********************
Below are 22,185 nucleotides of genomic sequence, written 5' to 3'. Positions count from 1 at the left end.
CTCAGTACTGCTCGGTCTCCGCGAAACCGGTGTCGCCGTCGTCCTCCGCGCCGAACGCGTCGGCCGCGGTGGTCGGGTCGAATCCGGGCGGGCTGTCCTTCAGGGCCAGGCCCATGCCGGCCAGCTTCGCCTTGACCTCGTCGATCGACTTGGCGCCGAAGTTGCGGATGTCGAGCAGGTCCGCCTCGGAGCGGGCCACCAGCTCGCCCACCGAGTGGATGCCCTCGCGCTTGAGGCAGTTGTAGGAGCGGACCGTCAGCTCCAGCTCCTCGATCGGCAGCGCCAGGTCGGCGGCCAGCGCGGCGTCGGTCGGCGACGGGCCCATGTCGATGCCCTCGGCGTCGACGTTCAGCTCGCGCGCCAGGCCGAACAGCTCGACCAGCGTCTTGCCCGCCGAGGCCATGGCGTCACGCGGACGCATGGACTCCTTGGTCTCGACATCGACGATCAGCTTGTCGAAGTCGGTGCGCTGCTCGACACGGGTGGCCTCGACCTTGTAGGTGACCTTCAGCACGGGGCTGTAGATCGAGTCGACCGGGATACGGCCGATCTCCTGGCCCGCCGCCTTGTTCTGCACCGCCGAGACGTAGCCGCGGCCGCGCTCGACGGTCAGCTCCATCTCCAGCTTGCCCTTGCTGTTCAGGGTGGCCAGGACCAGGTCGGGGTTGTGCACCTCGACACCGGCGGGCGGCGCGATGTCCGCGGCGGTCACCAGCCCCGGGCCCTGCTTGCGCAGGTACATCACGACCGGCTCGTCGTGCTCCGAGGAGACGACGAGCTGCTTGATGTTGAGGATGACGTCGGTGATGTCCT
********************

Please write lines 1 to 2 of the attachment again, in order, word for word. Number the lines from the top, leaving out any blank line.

Below are 22,185 nucleotides of genomic sequence, written 5' to 3'. Positions count from 1 at the left end.
CTCAGTACTGCTCGGTCTCCGCGAAACCGGTGTCGCCGTCGTCCTCCGCGCCGAACGCGTCGGCCGCGGTGGTCGGGTCGAATCCGGGCGGGCTGTCCTTCAGGGCCAGGCCCATGCCGGCCAGCTTCGCCTTGACCTCGTCGATCGACTTGGCGCCGAAGTTGCGGATGTCGAGCAGGTCCGCCTCGGAGCGGGCCACCAGCTCGCCCACCGAGTGGATGCCCTCGCGCTTGAGGCAGTTGTAGGAGCGGACCGTCAGCTCCAGCTCCTCGATCGGCAGCGCCAGGTCGGCGGCCAGCGCGGCGTCGGTCGGCGACGGGCCCATGTCGATGCCCTCGGCGTCGACGTTCAGCTCGCGCGCCAGGCCGAACAGCTCGACCAGCGTCTTGCCCGCCGAGGCCATGGCGTCACGCGGACGCATGGACTCCTTGGTCTCGACATCGACGATCAGCTTGTCGAAGTCGGTGCGCTGCTCGACACGGGTGGCCTCGACCTTGTAGGTGACCTTCAGCACGGGGCTGTAGATCGAGTCGACCGGGATACGGCCGATCTCCTGGCCCGCCGCCTTGTTCTGCACCGCCGAGACGTAGCCGCGGCCGCGCTCGACGGTCAGCTCCATCTCCAGCTTGCCCTTGCTGTTCAGGGTGGCCAGGACCAGGTCGGGGTTGTGCACCTCGACACCGGCGGGCGGCGCGATGTCCGCGGCGGTCACCAGCCCCGGGCCCTGCTTGCGCAGGTACATCACGACCGGCTCGTCGTGCTCCGAGGAGACGACGAGCTGCTTGATGTTGAGGATGACGTCGGTGATGTCCT